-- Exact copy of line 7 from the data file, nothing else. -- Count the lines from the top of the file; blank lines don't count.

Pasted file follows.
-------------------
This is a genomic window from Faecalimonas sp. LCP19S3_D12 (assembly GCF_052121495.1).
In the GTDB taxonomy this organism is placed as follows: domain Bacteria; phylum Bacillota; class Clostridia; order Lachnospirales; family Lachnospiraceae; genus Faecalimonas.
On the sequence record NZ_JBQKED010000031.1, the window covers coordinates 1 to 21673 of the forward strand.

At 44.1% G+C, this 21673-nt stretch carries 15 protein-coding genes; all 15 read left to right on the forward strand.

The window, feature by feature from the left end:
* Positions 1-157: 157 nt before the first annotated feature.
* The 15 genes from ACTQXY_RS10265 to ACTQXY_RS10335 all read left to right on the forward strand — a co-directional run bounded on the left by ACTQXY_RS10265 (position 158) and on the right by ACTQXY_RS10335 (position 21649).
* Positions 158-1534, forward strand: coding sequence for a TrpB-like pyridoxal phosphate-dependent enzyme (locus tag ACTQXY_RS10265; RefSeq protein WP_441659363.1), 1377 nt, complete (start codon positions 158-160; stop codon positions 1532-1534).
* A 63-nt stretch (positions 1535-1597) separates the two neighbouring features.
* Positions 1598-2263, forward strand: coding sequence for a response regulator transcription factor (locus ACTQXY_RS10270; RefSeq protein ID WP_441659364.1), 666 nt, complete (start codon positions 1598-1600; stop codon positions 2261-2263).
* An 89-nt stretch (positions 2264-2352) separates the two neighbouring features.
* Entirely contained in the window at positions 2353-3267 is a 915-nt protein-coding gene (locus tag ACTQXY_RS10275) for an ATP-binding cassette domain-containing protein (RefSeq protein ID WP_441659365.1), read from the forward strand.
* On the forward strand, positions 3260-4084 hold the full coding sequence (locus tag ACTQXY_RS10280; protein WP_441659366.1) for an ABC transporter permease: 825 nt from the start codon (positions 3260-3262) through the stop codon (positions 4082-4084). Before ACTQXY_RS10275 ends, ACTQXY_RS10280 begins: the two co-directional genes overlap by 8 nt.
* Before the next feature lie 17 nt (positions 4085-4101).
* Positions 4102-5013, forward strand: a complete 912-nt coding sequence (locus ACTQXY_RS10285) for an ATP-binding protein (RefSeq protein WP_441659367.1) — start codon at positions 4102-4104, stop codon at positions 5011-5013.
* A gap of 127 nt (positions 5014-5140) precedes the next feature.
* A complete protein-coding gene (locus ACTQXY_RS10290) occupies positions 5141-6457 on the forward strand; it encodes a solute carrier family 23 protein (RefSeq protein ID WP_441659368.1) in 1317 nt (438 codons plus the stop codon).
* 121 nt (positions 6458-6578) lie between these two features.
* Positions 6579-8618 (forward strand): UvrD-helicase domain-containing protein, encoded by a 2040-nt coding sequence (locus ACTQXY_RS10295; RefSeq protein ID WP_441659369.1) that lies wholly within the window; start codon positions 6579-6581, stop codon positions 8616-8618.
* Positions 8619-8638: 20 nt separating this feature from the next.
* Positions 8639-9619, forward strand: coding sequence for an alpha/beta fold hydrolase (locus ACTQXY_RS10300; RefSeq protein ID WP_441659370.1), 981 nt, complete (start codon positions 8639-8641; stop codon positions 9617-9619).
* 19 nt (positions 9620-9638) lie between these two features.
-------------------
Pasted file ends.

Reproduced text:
* The 15 genes from ACTQXY_RS10265 to ACTQXY_RS10335 all read left to right on the forward strand — a co-directional run bounded on the left by ACTQXY_RS10265 (position 158) and on the right by ACTQXY_RS10335 (position 21649).